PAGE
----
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In hydroponics, the nutrient solution is accurately determined and the nutrient input into the system is well understood and controlled. This makes it relatively easy to adapt the nutrient solution for each plant species and for each growth stage. In aquaponics, according to the definition (Palm et al. 2018), the nutrients have to originate at least at 50% from uneaten fish feed, fish solid faeces and fish soluble excretions, thus making the monitoring of the nutrient concentrations available for plant uptake more difficult. A second drawback is the loss of nutrients through several pathways such as sludge removal, water renewal or denitrification. Sludge removal induces a loss of nutrients as several key nutrients such as phosphorus often precipitate and are then trapped in the evacuated solid sludge. Water renewal, which has to take place even if in small proportions, also adds to the loss of nutrients from the aquaponic circuit. Finally, denitrification happens because of the presence of denitrifying bacteria and conditions favourable to their metabolisms.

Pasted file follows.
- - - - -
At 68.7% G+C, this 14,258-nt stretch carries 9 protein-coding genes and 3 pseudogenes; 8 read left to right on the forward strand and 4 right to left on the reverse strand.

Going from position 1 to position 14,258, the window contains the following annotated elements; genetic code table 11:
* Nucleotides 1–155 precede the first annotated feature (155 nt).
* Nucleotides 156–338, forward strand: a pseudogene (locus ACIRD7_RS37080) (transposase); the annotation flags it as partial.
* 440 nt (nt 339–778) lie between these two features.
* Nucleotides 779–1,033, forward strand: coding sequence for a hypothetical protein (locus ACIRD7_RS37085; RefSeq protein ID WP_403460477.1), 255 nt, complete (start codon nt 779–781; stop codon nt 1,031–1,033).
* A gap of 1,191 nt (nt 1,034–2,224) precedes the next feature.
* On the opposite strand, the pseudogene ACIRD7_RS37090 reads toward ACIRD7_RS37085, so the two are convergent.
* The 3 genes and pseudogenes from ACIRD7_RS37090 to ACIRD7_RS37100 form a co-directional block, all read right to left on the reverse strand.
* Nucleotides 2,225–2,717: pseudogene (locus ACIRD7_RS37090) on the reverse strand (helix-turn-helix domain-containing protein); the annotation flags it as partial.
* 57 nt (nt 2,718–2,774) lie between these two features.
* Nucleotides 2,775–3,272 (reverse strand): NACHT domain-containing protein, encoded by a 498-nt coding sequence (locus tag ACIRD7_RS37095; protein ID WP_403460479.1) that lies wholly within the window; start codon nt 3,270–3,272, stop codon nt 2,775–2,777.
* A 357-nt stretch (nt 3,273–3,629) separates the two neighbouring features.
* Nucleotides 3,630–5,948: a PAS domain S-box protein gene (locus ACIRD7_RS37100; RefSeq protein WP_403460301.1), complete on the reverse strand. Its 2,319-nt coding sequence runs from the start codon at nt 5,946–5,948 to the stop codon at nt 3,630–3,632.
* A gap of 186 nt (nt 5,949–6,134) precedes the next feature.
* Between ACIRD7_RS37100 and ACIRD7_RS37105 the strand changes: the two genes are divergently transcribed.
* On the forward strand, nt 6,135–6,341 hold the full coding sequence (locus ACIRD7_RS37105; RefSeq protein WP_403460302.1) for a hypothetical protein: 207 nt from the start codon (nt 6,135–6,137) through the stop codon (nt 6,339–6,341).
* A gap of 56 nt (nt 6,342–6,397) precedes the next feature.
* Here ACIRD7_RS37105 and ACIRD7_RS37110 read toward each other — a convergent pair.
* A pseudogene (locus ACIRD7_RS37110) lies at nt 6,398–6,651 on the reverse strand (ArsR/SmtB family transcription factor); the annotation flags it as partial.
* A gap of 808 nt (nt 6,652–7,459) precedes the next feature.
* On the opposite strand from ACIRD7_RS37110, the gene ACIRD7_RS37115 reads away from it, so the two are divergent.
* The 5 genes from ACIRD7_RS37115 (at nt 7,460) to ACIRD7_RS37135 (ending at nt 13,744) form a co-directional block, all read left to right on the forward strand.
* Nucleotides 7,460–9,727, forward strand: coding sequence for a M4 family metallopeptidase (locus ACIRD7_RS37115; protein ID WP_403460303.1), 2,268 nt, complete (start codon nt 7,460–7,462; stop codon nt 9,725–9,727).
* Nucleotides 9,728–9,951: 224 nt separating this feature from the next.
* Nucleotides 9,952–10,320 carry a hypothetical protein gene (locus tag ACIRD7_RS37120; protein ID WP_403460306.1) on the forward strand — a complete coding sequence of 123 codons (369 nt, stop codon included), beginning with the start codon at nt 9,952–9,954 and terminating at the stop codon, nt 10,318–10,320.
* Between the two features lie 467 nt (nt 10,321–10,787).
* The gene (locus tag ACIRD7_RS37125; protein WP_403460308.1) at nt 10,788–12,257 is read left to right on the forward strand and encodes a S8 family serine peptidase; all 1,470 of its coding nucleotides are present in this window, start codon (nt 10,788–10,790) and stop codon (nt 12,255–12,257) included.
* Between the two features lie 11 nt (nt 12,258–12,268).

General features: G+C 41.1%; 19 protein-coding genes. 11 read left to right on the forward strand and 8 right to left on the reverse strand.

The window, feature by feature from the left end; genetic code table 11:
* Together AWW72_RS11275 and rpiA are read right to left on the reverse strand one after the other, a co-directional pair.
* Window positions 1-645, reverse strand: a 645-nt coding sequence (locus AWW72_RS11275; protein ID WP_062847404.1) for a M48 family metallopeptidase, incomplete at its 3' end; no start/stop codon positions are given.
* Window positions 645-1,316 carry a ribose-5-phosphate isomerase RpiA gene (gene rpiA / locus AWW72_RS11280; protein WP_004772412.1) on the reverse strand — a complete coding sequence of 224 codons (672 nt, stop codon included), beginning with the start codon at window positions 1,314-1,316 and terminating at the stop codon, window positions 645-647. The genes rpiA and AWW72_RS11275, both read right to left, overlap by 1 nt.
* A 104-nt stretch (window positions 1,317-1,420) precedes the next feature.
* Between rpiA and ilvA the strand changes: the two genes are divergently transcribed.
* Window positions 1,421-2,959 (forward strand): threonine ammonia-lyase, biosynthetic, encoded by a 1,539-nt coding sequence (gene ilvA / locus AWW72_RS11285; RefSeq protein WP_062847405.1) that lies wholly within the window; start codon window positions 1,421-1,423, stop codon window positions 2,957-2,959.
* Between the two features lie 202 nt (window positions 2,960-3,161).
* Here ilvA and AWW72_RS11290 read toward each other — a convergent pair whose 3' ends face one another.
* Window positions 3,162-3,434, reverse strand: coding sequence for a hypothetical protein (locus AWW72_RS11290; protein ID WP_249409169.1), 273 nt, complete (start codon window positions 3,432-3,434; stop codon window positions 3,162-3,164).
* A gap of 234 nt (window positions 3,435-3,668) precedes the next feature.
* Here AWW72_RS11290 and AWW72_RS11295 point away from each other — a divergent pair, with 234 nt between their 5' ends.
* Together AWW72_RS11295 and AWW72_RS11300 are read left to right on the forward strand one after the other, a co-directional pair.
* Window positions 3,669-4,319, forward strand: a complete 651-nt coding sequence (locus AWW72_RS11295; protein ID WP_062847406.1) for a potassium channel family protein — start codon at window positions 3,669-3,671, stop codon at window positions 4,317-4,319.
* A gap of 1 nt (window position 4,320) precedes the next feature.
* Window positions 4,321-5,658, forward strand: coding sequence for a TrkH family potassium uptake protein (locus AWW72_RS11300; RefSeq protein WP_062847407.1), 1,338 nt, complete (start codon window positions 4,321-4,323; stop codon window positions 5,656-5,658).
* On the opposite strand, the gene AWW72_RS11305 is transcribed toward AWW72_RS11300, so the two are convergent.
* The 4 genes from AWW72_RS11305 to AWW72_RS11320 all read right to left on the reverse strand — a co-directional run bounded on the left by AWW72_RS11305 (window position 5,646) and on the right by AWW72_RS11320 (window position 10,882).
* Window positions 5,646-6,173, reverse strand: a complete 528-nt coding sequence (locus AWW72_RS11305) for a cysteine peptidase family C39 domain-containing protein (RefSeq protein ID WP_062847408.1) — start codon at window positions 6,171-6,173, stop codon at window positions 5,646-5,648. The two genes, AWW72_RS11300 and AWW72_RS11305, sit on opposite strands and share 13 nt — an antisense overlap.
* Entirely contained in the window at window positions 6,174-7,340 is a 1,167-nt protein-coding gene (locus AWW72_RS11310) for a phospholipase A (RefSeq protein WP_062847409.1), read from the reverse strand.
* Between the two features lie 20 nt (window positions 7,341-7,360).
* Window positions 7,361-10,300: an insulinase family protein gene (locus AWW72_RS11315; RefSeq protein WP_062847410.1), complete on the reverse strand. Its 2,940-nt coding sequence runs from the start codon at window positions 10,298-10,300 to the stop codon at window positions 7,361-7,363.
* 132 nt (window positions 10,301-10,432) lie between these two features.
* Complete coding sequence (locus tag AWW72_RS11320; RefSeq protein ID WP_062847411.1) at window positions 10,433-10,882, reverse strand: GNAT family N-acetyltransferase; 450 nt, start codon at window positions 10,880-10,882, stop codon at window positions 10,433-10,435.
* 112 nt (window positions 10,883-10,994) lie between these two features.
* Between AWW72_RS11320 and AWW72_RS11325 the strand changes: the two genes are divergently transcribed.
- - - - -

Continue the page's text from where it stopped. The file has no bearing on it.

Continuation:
To conclude, nutrient cycling still needs to be improved in order to optimise plant growth in aquaponics. Several options are therefore currently explored in Chap. 8. To avoid losing the nutrients captured in the sludge, sludge remineralisation units have been developed (Chap. 10). The aim of these units is to extract the nutrients captured in solid form in the sludge and to reinject these into the system under a form which the plants can absorb (Delaide 2017). A further technique to reduce nutrient loss would be to foster plant uptake through the concentration of the aquaponic solution (i.e. the removal of a fraction of the water to keep the same amount of nutrients but in a lesser water volume). Such a concentration could be achieved via the addition of a desalination unit as part of the aquaponic system (Goddek and Körner 2019; Goddek and Keesman 2018). Finally, the use of decoupled/multi-loop systems enables optimal living and growing conditions for all fish, plants and microorganisms. While some research has been undertaken in this field, more research should be conducted to better understand nutrient cycling in aquaponics. Indeed, more information concerning the exact cycles of each macronutrient (what form, how it can be transformed or not by microorganisms, how it is taken up by plants in aquaponics) or the influence of the plant and fish species and water parameters on the nutrient cycles could greatly help the understanding of aquaponic systems.